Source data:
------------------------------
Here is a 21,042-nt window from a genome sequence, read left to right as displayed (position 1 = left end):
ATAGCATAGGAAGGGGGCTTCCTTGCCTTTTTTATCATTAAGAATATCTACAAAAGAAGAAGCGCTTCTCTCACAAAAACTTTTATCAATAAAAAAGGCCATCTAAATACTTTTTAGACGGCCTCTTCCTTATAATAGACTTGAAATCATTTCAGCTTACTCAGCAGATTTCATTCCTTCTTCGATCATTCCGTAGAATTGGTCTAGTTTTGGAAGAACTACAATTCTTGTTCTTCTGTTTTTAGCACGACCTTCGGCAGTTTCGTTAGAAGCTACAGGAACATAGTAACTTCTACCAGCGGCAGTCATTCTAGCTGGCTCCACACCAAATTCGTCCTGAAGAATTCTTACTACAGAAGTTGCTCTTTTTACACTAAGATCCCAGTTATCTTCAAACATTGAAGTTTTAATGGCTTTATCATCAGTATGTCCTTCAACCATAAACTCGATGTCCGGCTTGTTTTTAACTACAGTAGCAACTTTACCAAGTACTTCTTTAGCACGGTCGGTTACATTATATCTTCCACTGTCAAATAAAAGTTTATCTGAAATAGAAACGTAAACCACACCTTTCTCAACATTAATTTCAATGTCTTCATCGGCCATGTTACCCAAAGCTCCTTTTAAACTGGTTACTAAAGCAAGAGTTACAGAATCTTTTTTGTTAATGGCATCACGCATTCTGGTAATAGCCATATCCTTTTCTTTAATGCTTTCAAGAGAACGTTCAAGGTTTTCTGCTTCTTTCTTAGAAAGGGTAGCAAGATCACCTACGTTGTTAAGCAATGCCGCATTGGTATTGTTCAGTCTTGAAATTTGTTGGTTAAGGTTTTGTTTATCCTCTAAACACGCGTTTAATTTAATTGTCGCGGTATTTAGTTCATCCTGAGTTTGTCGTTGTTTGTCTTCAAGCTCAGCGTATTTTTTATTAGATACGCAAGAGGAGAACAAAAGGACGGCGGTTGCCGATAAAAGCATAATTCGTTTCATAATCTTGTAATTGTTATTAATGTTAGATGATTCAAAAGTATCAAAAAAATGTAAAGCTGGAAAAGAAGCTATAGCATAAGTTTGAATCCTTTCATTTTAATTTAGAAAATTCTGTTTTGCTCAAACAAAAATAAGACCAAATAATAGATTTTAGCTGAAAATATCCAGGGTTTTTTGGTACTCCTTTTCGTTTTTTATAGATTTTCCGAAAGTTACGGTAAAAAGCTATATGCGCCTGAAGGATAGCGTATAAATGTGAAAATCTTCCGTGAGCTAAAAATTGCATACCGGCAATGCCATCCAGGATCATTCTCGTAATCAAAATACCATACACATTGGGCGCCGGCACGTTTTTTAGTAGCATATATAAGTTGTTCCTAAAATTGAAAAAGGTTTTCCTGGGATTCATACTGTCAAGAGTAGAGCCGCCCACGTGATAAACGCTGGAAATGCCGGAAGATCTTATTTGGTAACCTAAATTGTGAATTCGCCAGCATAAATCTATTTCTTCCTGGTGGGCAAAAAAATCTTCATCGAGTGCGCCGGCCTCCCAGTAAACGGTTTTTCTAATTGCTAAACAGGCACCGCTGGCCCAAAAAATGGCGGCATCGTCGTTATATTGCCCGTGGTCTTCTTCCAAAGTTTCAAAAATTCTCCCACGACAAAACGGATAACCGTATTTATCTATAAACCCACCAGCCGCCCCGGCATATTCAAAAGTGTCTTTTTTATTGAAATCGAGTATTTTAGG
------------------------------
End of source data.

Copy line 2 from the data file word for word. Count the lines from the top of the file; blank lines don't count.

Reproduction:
ATAGCATAGGAAGGGGGCTTCCTTGCCTTTTTTATCATTAAGAATATCTACAAAAGAAGAAGCGCTTCTCTCACAAAAACTTTTATCAATAAAAAAGGCCATCTAAATACTTTTTAGACGGCCTCTTCCTTATAATAGACTTGAAATCATTTCAGCTTACTCAGCAGATTTCATTCCTTCTTCGATCATTCCGTAGAATTGGTCTAGTTTTGGAAGAACTACAATTCTTGTTCTTCTGTTTTTAGCACGACCTTCGGCAGTTTCGTTAGAAGCTACAGGAACATAGTAACTTCTACCAGCGGCAGTCATTCTAGCTGGCTCCACACCAAATTCGTCCTGAAGAATTCTTACTACAGAAGTTGCTCTTTTTACACTAAGATCCCAGTTATCTTCAAACATTGAAGTTTTAATGGCTTTATCATCAGTATGTCCTTCAACCATAAACTCGATGTCCGGCTTGTTTTTAACTACAGTAGCAACTTTACCAAGTACTTCTTTAGCACGGTCGGTTACATTATATCTTCCACTGTCAAATAAAAGTTTATCTGAAATAGAAACGTAAACCACACCTTTCTCAACATTAATTTCAATGTCTTCATCGGCCATGTTACCCAAAGCTCCTTTTAAACTGGTTACTAAAGCAAGAGTTACAGAATCTTTTTTGTTAATGGCATCACGCATTCTGGTAATAGCCATATCCTTTTCTTTAATGCTTTCAAGAGAACGTTCAAGGTTTTCTGCTTCTTTCTTAGAAAGGGTAGCAAGATCACCTACGTTGTTAAGCAATGCCGCATTGGTATTGTTCAGTCTTGAAATTTGTTGGTTAAGGTTTTGTTTATCCTCTAAACACGCGTTTAATTTAATTGTCGCGGTATTTAGTTCATCCTGAGTTTGTCGTTGTTTGTCTTCAAGCTCAGCGTATTTTTTATTAGATACGCAAGAGGAGAACAAAAGGACGGCGGTTGCCGATAAAAGCATAATTCGTTTCATAATCTTGTAATTGTTATTAATGTTAGATGATTCAAAAGTATCAAAAAAATGTAAAGCTGGAAAAGAAGCTATAGCATAAGTTTGAATCCTTTCATTTTAATTTAGAAAATTCTGTTTTGCTCAAACAAAAATAAGACCAAATAATAGATTTTAGCTGAAAATATCCAGGGTTTTTTGGTACTCCTTTTCGTTTTTTATAGATTTTCCGAAAGTTACGGTAAAAAGCTATATGCGCCTGAAGGATAGCGTATAAATGTGAAAATCTTCCGTGAGCTAAAAATTGCATACCGGCAATGCCATCCAGGATCATTCTCGTAATCAAAATACCATACACATTGGGCGCCGGCACGTTTTTTAGTAGCATATATAAGTTGTTCCTAAAATTGAAAAAGGTTTTCCTGGGATTCATACTGTCAAGAGTAGAGCCGCCCACGTGATAAACGCTGGAAATGCCGGAAGATCTTATTTGGTAACCTAAATTGTGAATTCGCCAGCATAAATCTATTTCTTCCTGGTGGGCAAAAAAATCTTCATCGAGTGCGCCGGCCTCCCAGTAAACGGTTTTTCTAATTGCTAAACAGGCACCGCTGGCCCAAAAAATGGCGGCATCGTCGTTATATTGCCCGTGGTCTTCTTCCAAAGTTTCAAAAATTCTCCCACGACAAAACGGATAACCGTATTTATCTATAAACCCACCAGCCGCCCCGGCATATTCAAAAGTGTCTTTTTTATTGAAATCGAGTATTTTAGG